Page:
Are there any downsides to raking my lawn?

Most homeowners want to avoid raking leaves because it can be difficult and time-consuming manual labor. However, raking may actually cause damage to your lawn as well, especially if you’re working aggressively or if your grass’ root system is weak. Damage is particularly common when raking wet leaves, so if you do rake your lawn, be sure to do so when the leaves are dry and light.

Leaf disposal may seem like just another tedious task for maintaining your home and lawn, but depending on how it’s done, it can offer tremendous benefits: a clear, clean-looking lawn throughout the fall and winter, and a healthier, stronger lawn by spring. If you’re ready to discuss how we can help you prepare and improve your lawn this fall, schedule a consultation with Turf Shield lawn care.

5 Common Lawn Pests and What to Do About Them

5-common-lawn-pests-and-what-to-do-about-themA lush, green lawn is a beautiful thing to behold. Achieving your dream lawn can be a challenge for many, but maintaining it is something else entirely. This is why many households reap the benefits of hiring lawn care professionals to take care of this. There are many obstacles to avoid for those trying to ensure a lawn sustaining its peak condition. While it may be simple to pick out which portions of your lawn may be suffering, diagnosing the cause of your lawn woes can be difficult.

In order to properly treat your lawn, you must know whether your issues are being caused by a natural issue related to watering or if you are dealing with a lawn pest. Insects, like ants or grasshoppers, may attack grass blades, and burrowing critters like moles, may munch through grass roots and cause green tops to die. We have listed five of the most common lawn pests, warning signs of their presence and some tips for how to deal with these pests:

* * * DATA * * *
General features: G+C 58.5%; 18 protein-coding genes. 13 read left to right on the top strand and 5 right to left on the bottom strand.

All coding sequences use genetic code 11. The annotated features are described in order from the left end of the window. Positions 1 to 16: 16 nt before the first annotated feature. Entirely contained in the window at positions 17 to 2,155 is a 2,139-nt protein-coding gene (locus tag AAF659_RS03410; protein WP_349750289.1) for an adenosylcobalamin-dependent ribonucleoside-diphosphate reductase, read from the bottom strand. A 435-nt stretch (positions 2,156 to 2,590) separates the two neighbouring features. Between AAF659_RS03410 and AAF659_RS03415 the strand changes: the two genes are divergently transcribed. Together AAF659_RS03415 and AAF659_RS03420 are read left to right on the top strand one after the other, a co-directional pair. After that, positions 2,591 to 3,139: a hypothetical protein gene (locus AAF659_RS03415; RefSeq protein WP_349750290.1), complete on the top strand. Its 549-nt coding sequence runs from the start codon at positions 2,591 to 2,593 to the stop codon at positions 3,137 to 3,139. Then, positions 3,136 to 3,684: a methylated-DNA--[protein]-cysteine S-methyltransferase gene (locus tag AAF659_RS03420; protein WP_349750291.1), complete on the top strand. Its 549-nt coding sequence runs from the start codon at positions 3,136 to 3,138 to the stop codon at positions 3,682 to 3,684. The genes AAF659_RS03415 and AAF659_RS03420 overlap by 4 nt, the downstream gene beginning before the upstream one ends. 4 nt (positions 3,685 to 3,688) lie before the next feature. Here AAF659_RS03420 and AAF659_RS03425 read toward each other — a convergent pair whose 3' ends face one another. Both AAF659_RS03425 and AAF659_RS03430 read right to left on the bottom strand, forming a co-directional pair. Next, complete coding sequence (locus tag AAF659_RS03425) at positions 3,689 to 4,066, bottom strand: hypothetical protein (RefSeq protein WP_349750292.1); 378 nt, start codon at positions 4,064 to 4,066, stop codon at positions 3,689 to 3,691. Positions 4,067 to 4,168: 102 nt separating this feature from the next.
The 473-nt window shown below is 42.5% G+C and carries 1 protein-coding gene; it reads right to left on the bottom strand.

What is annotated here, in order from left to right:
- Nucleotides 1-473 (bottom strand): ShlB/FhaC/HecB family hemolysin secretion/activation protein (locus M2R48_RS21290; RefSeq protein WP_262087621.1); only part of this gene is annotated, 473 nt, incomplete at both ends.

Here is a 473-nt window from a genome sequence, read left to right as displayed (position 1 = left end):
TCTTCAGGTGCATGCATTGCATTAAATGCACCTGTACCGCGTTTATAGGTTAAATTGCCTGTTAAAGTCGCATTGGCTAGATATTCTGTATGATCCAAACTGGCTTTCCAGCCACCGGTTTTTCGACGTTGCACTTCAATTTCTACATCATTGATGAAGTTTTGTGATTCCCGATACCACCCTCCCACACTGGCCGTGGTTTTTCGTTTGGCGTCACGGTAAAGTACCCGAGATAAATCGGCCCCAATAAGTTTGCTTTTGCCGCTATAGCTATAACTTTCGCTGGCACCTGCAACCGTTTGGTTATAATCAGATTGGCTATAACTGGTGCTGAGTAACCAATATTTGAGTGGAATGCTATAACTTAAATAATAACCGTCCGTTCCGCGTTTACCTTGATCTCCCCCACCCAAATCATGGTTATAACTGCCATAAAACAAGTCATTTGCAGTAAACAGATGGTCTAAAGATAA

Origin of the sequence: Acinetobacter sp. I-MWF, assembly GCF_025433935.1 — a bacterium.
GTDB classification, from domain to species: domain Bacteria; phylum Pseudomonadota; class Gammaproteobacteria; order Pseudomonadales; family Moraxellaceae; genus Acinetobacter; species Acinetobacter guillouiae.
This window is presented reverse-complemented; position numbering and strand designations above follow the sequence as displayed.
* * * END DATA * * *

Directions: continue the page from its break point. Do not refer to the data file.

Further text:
Chinch Bugs
Chinch bugs are small insects known to attack sunny areas of the lawn. Once there, chinch bugs suck the juices from individual grass plants and inject toxins that can loosen grass from the soil. They can be seen with the naked eye on a lawn if you get down to grass level, but using a drench or floatation test is a more effective way to see if you’re dealing with these pesky parasites. Common insecticides and insecticide soaps can be used to effectively control chinch bugs.

Beetles
Japanese beetles may appear on the lawn, though it’s more common for them to stay below the surface and lay eggs in your soil. Other beetles and their offspring feed on the roots of lawns and can cause damage to the lawn if they are found in large quantities. A powder insecticide can effectively and safely treat your lawn for beetles.

Grubs
Grubs are the larval form of beetles. Grubs make their presence known by devouring grass roots, creating large patches of brown, dying lawn. Additionally, grubs are a prime food source for woodland animals, so a grub infestation can lead to birds, raccoons, or worse, skunks. Predatory nematodes or certain chemicals can be used to eliminate a grub problem.

Moles
Moles are small critters that dig and tunnel through a lawn, leaving a path of destruction in their wake. Moles tunnel underground to search for worms and grubs. This can lead to the creation of small mounds of soil on the surface of the lawn called mole hills. Mole hills make mowing difficult by creating bare soil for weeds to germinate in and destabilizing the lawn. Mole traps can be effective for ridding your lawn of these pests, or you can try to keep them away with castor oil.

Armyworms
Armyworms are moth larvae that subsist mostly on grass blades. These pests are not to be slept on. A large infestation of armyworms can completely defoliate a lawn in just a few days. Thankfully armyworms are surface feeders, meaning they can be easily controlled by insecticides if their presence is recognized quickly enough.

While pesticides and chemicals can be effective measures for controlling a pest problem, prevention is still the best course of action. Proper lawn maintenance is still the most ideal to keep pesky lawn pests at bay. Watch your watering habits, because certain pests can be drawn to an overwatered lawn. For questions about lawn pests and how we can help, contact Turf Shield today.